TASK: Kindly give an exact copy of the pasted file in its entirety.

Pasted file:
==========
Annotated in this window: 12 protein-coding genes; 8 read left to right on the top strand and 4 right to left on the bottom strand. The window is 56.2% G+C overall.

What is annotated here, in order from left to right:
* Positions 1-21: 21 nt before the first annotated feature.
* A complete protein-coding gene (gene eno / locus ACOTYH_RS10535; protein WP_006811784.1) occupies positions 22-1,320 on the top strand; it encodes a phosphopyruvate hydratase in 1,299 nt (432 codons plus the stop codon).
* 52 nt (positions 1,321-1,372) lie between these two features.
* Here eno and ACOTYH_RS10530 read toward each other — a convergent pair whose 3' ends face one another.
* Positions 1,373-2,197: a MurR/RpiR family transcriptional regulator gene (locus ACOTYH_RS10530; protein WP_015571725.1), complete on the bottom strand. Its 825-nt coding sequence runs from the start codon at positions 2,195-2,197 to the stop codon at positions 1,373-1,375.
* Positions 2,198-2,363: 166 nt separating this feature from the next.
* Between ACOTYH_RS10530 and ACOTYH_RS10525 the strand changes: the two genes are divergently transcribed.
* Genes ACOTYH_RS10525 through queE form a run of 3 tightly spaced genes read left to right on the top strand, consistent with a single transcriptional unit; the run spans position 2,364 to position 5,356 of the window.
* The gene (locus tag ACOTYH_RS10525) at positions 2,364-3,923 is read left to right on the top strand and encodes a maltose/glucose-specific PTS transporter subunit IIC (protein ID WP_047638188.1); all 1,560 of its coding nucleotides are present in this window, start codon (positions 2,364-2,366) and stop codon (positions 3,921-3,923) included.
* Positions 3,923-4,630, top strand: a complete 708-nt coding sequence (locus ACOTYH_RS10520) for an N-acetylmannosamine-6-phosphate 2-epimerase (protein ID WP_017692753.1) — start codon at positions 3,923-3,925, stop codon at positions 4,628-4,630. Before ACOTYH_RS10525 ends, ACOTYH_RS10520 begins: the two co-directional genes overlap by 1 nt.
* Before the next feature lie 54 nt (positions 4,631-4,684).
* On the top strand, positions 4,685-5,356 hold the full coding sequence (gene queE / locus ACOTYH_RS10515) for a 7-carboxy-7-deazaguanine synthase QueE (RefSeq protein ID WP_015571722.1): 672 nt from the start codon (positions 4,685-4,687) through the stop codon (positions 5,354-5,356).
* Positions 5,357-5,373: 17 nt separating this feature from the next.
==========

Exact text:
Annotated in this window: 12 protein-coding genes; 8 read left to right on the top strand and 4 right to left on the bottom strand. The window is 56.2% G+C overall.

What is annotated here, in order from left to right:
* Positions 1-21: 21 nt before the first annotated feature.
* A complete protein-coding gene (gene eno / locus ACOTYH_RS10535; protein WP_006811784.1) occupies positions 22-1,320 on the top strand; it encodes a phosphopyruvate hydratase in 1,299 nt (432 codons plus the stop codon).
* 52 nt (positions 1,321-1,372) lie between these two features.
* Here eno and ACOTYH_RS10530 read toward each other — a convergent pair whose 3' ends face one another.
* Positions 1,373-2,197: a MurR/RpiR family transcriptional regulator gene (locus ACOTYH_RS10530; protein WP_015571725.1), complete on the bottom strand. Its 825-nt coding sequence runs from the start codon at positions 2,195-2,197 to the stop codon at positions 1,373-1,375.
* Positions 2,198-2,363: 166 nt separating this feature from the next.
* Between ACOTYH_RS10530 and ACOTYH_RS10525 the strand changes: the two genes are divergently transcribed.
* Genes ACOTYH_RS10525 through queE form a run of 3 tightly spaced genes read left to right on the top strand, consistent with a single transcriptional unit; the run spans position 2,364 to position 5,356 of the window.
* The gene (locus tag ACOTYH_RS10525) at positions 2,364-3,923 is read left to right on the top strand and encodes a maltose/glucose-specific PTS transporter subunit IIC (protein ID WP_047638188.1); all 1,560 of its coding nucleotides are present in this window, start codon (positions 2,364-2,366) and stop codon (positions 3,921-3,923) included.
* Positions 3,923-4,630, top strand: a complete 708-nt coding sequence (locus ACOTYH_RS10520) for an N-acetylmannosamine-6-phosphate 2-epimerase (protein ID WP_017692753.1) — start codon at positions 3,923-3,925, stop codon at positions 4,628-4,630. Before ACOTYH_RS10525 ends, ACOTYH_RS10520 begins: the two co-directional genes overlap by 1 nt.
* Before the next feature lie 54 nt (positions 4,631-4,684).
* On the top strand, positions 4,685-5,356 hold the full coding sequence (gene queE / locus ACOTYH_RS10515) for a 7-carboxy-7-deazaguanine synthase QueE (RefSeq protein ID WP_015571722.1): 672 nt from the start codon (positions 4,685-4,687) through the stop codon (positions 5,354-5,356).
* Positions 5,357-5,373: 17 nt separating this feature from the next.